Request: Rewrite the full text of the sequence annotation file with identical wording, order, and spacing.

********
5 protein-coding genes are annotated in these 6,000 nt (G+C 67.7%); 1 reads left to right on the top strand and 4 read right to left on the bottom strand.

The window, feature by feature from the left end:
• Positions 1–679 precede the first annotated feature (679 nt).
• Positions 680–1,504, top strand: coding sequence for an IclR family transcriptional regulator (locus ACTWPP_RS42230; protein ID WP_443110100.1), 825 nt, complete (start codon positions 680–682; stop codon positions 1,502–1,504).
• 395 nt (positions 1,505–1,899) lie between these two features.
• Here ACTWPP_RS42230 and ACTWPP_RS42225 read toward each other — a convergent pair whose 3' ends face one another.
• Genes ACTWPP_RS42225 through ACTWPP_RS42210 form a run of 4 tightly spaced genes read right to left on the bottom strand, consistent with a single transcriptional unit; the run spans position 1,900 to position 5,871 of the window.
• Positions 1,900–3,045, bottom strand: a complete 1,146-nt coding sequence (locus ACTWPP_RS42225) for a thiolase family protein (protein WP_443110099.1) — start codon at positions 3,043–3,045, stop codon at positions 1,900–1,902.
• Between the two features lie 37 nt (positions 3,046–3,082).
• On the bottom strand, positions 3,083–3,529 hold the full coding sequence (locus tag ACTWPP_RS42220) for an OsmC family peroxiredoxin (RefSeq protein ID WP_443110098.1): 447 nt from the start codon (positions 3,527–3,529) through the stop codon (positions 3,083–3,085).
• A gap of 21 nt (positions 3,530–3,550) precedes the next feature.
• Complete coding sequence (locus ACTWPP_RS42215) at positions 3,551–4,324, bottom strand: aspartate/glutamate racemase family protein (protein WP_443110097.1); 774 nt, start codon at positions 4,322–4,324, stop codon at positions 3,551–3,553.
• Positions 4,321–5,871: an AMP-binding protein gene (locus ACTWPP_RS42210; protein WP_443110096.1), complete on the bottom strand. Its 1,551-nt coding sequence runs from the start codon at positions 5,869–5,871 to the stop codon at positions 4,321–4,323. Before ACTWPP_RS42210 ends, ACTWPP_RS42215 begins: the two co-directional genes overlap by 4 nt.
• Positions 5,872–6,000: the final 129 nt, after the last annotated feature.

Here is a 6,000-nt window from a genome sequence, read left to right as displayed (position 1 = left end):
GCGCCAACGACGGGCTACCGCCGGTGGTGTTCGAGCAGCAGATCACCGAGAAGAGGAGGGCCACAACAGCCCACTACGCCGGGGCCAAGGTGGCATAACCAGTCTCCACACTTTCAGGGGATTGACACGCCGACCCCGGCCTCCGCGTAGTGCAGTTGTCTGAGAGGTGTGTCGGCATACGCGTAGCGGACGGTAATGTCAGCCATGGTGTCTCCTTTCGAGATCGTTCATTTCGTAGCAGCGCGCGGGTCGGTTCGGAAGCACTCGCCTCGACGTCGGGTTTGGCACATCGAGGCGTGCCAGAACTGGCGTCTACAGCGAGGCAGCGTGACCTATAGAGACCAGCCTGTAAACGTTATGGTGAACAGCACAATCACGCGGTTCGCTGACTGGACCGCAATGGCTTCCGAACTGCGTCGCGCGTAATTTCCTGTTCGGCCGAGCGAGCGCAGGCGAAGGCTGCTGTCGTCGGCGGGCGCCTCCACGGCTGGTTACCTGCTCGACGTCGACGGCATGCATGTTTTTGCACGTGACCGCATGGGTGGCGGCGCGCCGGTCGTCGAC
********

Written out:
5 protein-coding genes are annotated in these 6,000 nt (G+C 67.7%); 1 reads left to right on the top strand and 4 read right to left on the bottom strand.

The window, feature by feature from the left end:
• Positions 1–679 precede the first annotated feature (679 nt).
• Positions 680–1,504, top strand: coding sequence for an IclR family transcriptional regulator (locus ACTWPP_RS42230; protein ID WP_443110100.1), 825 nt, complete (start codon positions 680–682; stop codon positions 1,502–1,504).
• 395 nt (positions 1,505–1,899) lie between these two features.
• Here ACTWPP_RS42230 and ACTWPP_RS42225 read toward each other — a convergent pair whose 3' ends face one another.
• Genes ACTWPP_RS42225 through ACTWPP_RS42210 form a run of 4 tightly spaced genes read right to left on the bottom strand, consistent with a single transcriptional unit; the run spans position 1,900 to position 5,871 of the window.
• Positions 1,900–3,045, bottom strand: a complete 1,146-nt coding sequence (locus ACTWPP_RS42225) for a thiolase family protein (protein WP_443110099.1) — start codon at positions 3,043–3,045, stop codon at positions 1,900–1,902.
• Between the two features lie 37 nt (positions 3,046–3,082).
• On the bottom strand, positions 3,083–3,529 hold the full coding sequence (locus tag ACTWPP_RS42220) for an OsmC family peroxiredoxin (RefSeq protein ID WP_443110098.1): 447 nt from the start codon (positions 3,527–3,529) through the stop codon (positions 3,083–3,085).
• A gap of 21 nt (positions 3,530–3,550) precedes the next feature.
• Complete coding sequence (locus ACTWPP_RS42215) at positions 3,551–4,324, bottom strand: aspartate/glutamate racemase family protein (protein WP_443110097.1); 774 nt, start codon at positions 4,322–4,324, stop codon at positions 3,551–3,553.
• Positions 4,321–5,871: an AMP-binding protein gene (locus ACTWPP_RS42210; protein WP_443110096.1), complete on the bottom strand. Its 1,551-nt coding sequence runs from the start codon at positions 5,869–5,871 to the stop codon at positions 4,321–4,323. Before ACTWPP_RS42210 ends, ACTWPP_RS42215 begins: the two co-directional genes overlap by 4 nt.
• Positions 5,872–6,000: the final 129 nt, after the last annotated feature.

Here is a 6,000-nt window from a genome sequence, read left to right as displayed (position 1 = left end):
GCGCCAACGACGGGCTACCGCCGGTGGTGTTCGAGCAGCAGATCACCGAGAAGAGGAGGGCCACAACAGCCCACTACGCCGGGGCCAAGGTGGCATAACCAGTCTCCACACTTTCAGGGGATTGACACGCCGACCCCGGCCTCCGCGTAGTGCAGTTGTCTGAGAGGTGTGTCGGCATACGCGTAGCGGACGGTAATGTCAGCCATGGTGTCTCCTTTCGAGATCGTTCATTTCGTAGCAGCGCGCGGGTCGGTTCGGAAGCACTCGCCTCGACGTCGGGTTTGGCACATCGAGGCGTGCCAGAACTGGCGTCTACAGCGAGGCAGCGTGACCTATAGAGACCAGCCTGTAAACGTTATGGTGAACAGCACAATCACGCGGTTCGCTGACTGGACCGCAATGGCTTCCGAACTGCGTCGCGCGTAATTTCCTGTTCGGCCGAGCGAGCGCAGGCGAAGGCTGCTGTCGTCGGCGGGCGCCTCCACGGCTGGTTACCTGCTCGACGTCGACGGCATGCATGTTTTTGCACGTGACCGCATGGGTGGCGGCGCGCCGGTCGTCGAC